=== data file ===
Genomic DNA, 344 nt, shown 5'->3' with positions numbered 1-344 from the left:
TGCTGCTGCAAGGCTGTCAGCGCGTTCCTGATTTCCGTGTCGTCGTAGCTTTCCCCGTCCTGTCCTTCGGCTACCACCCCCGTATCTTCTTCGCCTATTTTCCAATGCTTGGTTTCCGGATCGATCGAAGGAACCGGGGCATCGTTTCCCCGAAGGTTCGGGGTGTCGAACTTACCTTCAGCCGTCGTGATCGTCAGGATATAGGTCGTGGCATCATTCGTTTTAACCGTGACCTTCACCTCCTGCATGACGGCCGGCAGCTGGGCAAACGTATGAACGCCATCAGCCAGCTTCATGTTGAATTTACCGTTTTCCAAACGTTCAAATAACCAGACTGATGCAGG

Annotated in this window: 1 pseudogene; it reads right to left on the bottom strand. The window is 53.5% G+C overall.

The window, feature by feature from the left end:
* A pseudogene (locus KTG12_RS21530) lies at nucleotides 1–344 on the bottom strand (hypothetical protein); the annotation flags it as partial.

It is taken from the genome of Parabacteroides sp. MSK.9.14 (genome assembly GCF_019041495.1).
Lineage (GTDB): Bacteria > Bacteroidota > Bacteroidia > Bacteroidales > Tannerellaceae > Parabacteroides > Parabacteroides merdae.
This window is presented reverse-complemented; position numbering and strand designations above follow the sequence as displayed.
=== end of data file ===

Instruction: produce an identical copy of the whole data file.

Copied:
Genomic DNA, 344 nt, shown 5'->3' with positions numbered 1-344 from the left:
TGCTGCTGCAAGGCTGTCAGCGCGTTCCTGATTTCCGTGTCGTCGTAGCTTTCCCCGTCCTGTCCTTCGGCTACCACCCCCGTATCTTCTTCGCCTATTTTCCAATGCTTGGTTTCCGGATCGATCGAAGGAACCGGGGCATCGTTTCCCCGAAGGTTCGGGGTGTCGAACTTACCTTCAGCCGTCGTGATCGTCAGGATATAGGTCGTGGCATCATTCGTTTTAACCGTGACCTTCACCTCCTGCATGACGGCCGGCAGCTGGGCAAACGTATGAACGCCATCAGCCAGCTTCATGTTGAATTTACCGTTTTCCAAACGTTCAAATAACCAGACTGATGCAGG

Annotated in this window: 1 pseudogene; it reads right to left on the bottom strand. The window is 53.5% G+C overall.

The window, feature by feature from the left end:
* A pseudogene (locus KTG12_RS21530) lies at nucleotides 1–344 on the bottom strand (hypothetical protein); the annotation flags it as partial.

It is taken from the genome of Parabacteroides sp. MSK.9.14 (genome assembly GCF_019041495.1).
Lineage (GTDB): Bacteria > Bacteroidota > Bacteroidia > Bacteroidales > Tannerellaceae > Parabacteroides > Parabacteroides merdae.
This window is presented reverse-complemented; position numbering and strand designations above follow the sequence as displayed.